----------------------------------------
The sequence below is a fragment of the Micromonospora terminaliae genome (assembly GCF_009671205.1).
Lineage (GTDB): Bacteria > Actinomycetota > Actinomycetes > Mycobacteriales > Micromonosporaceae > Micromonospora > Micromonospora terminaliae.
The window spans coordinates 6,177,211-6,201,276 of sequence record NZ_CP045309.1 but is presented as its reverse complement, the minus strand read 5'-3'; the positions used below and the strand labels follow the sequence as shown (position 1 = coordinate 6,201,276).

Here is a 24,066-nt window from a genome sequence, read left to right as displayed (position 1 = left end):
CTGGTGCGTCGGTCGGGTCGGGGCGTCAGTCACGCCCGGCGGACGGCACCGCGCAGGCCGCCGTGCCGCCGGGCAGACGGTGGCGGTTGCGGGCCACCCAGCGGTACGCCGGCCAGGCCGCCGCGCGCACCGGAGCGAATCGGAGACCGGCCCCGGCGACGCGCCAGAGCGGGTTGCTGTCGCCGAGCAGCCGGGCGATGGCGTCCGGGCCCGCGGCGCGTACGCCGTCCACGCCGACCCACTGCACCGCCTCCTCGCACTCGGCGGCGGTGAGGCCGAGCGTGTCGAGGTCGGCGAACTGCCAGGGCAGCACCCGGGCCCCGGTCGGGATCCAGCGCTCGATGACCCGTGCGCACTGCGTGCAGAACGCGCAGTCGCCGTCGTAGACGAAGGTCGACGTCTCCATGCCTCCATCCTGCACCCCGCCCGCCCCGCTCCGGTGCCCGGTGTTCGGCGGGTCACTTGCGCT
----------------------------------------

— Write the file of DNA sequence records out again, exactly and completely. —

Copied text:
The sequence below is a fragment of the Micromonospora terminaliae genome (assembly GCF_009671205.1).
Lineage (GTDB): Bacteria > Actinomycetota > Actinomycetes > Mycobacteriales > Micromonosporaceae > Micromonospora > Micromonospora terminaliae.
The window spans coordinates 6,177,211-6,201,276 of sequence record NZ_CP045309.1 but is presented as its reverse complement, the minus strand read 5'-3'; the positions used below and the strand labels follow the sequence as shown (position 1 = coordinate 6,201,276).

Here is a 24,066-nt window from a genome sequence, read left to right as displayed (position 1 = left end):
CTGGTGCGTCGGTCGGGTCGGGGCGTCAGTCACGCCCGGCGGACGGCACCGCGCAGGCCGCCGTGCCGCCGGGCAGACGGTGGCGGTTGCGGGCCACCCAGCGGTACGCCGGCCAGGCCGCCGCGCGCACCGGAGCGAATCGGAGACCGGCCCCGGCGACGCGCCAGAGCGGGTTGCTGTCGCCGAGCAGCCGGGCGATGGCGTCCGGGCCCGCGGCGCGTACGCCGTCCACGCCGACCCACTGCACCGCCTCCTCGCACTCGGCGGCGGTGAGGCCGAGCGTGTCGAGGTCGGCGAACTGCCAGGGCAGCACCCGGGCCCCGGTCGGGATCCAGCGCTCGATGACCCGTGCGCACTGCGTGCAGAACGCGCAGTCGCCGTCGTAGACGAAGGTCGACGTCTCCATGCCTCCATCCTGCACCCCGCCCGCCCCGCTCCGGTGCCCGGTGTTCGGCGGGTCACTTGCGCT